LTC Luis A. Tavarez (Ret.)
Luis A. Tavarez joined the Army in 1943 in the “old 65th” and fought in France and spent some months as occupation troops in Germany. Returned to Puerto Rico around Nov. 1945 and became part of the 296th Inf. until the Korean war broke out in June 1950. A first group from the 296th was attached to the 65th, went overseas to Japan later being disembarked in Pusan sometime late that year. At the time he was part of K Co. acting as Company First Sargent. He was awarded 2 Bronze Stars, one for Meritorious Service against the Enemy and the other for valor for rescuing some soldiers wounded in combat while under a mortar barrage at Chokko-Ri on July 5, 1952. He also was awarded the Purple Heart for wounds received on January 28, 1952. He later was assigned to the regiment headquarters and was responsible for the creation of the 65th Honor Guard Detachment that received the Puerto Rico flag in Korea after the establishment of the Commonwealth of PR. While in Korea he got a Field commission as Second lieutenant on 20th of June of 1952, which was officially approved on December of that same year. After the Outpost Kelly and Jackson heights incidents the 65th was “De-Puertoricanized” and Tavarez was re-assigned to the 47th (Viking) Inf Division which was at the time stationed in Germany.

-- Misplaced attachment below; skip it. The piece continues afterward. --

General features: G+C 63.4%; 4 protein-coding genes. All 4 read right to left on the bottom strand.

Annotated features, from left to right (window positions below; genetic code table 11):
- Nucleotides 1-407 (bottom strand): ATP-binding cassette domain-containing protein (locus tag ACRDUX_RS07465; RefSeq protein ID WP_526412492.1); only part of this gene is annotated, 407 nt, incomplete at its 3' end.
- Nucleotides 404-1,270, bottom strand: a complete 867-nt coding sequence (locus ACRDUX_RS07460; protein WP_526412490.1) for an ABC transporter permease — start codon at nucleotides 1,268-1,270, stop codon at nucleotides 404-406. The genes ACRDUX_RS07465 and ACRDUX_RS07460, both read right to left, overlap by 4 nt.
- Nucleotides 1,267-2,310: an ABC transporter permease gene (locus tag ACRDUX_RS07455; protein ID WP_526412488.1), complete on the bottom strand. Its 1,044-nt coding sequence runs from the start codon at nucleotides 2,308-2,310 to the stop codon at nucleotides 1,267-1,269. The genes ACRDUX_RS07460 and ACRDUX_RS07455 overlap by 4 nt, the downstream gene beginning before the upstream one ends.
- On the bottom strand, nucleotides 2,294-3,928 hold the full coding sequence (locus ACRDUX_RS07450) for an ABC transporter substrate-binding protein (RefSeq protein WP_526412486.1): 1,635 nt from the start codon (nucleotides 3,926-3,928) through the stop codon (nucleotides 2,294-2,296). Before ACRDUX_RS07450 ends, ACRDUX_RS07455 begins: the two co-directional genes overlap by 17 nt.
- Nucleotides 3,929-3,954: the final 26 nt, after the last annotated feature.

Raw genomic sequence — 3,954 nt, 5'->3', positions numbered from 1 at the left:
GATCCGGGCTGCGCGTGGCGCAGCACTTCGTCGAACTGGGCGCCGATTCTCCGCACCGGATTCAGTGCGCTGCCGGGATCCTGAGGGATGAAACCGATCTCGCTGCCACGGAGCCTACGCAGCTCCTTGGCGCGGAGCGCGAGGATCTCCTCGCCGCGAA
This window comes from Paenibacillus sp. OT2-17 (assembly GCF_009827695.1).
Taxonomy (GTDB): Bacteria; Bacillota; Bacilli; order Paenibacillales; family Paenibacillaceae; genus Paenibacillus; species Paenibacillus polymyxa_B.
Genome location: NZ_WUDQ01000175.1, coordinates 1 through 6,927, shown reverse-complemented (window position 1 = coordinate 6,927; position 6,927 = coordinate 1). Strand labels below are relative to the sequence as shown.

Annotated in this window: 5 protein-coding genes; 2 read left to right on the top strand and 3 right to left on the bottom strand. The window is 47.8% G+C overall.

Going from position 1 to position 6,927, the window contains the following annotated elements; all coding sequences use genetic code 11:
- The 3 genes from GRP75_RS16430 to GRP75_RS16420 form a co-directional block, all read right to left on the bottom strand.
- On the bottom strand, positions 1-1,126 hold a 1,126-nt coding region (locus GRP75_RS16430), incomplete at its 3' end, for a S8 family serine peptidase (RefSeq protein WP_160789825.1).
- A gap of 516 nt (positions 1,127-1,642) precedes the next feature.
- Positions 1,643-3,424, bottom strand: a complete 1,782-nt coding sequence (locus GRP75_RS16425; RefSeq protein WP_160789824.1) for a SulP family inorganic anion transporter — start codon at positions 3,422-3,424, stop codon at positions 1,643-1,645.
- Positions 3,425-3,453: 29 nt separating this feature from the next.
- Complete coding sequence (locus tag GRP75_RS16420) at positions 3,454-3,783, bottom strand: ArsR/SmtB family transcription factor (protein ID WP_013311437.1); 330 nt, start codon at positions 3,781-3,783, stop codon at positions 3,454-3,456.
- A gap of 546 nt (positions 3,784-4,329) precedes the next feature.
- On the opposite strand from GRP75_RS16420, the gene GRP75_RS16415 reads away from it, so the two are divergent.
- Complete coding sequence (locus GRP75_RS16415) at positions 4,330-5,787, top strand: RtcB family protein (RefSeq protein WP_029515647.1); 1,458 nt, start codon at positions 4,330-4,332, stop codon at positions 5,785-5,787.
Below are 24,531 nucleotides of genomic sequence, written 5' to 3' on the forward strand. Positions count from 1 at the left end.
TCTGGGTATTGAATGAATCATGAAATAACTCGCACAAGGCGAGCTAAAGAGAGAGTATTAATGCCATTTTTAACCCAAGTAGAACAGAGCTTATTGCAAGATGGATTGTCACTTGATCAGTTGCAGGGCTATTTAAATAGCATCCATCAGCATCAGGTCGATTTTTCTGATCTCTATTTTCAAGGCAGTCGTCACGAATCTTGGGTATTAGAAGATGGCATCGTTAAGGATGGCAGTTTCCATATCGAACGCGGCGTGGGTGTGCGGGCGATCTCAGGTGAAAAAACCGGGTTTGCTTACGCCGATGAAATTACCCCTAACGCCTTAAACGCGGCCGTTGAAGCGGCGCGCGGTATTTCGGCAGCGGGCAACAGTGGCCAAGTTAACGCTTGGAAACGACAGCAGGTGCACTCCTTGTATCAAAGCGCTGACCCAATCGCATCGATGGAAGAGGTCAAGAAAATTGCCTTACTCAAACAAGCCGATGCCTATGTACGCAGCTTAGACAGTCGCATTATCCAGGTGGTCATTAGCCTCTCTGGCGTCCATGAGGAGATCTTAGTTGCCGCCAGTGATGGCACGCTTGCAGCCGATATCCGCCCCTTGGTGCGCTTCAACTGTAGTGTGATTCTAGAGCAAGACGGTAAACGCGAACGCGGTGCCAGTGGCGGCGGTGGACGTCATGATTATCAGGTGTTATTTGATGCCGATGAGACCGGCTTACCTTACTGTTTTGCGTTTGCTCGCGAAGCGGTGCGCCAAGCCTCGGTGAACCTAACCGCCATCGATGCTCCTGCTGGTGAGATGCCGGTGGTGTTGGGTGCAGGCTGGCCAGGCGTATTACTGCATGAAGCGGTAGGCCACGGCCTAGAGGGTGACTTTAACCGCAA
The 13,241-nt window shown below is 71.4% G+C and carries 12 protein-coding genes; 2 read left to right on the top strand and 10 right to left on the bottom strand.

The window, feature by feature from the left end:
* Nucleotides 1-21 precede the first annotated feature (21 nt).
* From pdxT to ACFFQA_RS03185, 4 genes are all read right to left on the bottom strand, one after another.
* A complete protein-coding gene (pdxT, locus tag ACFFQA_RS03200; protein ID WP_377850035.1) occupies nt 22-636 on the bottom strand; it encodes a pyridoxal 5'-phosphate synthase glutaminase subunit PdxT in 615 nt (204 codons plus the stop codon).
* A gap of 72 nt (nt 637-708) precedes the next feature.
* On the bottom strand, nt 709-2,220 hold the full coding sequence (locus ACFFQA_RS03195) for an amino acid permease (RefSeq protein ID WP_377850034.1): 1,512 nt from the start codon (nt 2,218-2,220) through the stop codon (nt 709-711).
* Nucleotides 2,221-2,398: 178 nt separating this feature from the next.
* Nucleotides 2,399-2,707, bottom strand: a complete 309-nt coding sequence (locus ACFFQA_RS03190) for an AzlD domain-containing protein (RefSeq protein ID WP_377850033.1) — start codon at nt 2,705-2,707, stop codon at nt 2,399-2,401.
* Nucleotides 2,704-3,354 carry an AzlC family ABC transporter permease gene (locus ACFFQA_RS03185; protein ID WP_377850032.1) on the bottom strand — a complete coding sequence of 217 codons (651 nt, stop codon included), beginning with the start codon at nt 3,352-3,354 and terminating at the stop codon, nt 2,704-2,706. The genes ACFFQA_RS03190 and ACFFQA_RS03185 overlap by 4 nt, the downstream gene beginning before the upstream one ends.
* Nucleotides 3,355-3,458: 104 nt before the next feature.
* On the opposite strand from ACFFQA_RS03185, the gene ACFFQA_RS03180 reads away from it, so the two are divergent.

In the late 1950’s he underwent training at the Mountain Ranger School Class #11 at Camp Dalonegho in Georgia. As First Lieutenant he acted as Aide de Camp to General Juan Cesar Cordero in November 1958 when the later was appointed the Puerto Rico National Guard Adjutant General.
In the 1960’s,as a Captain, Tavarez was assigned to teach at the newly established Officers Training Academy at Camp Santiago in Salinas and served for many years as Liasson Officer for the PR State Dept until his retirement as a LT. Colonel in 1984. He passed away late 2007 (EDITOR’S NOTE: Correct date 6/12/2008). I presume he is buried in National Cemetery in Bayamón as his name does not appear in the burial records yet.
I am assembling data of his life and achievements which were many, from people who knew him.
Written by Ricardo R. Medina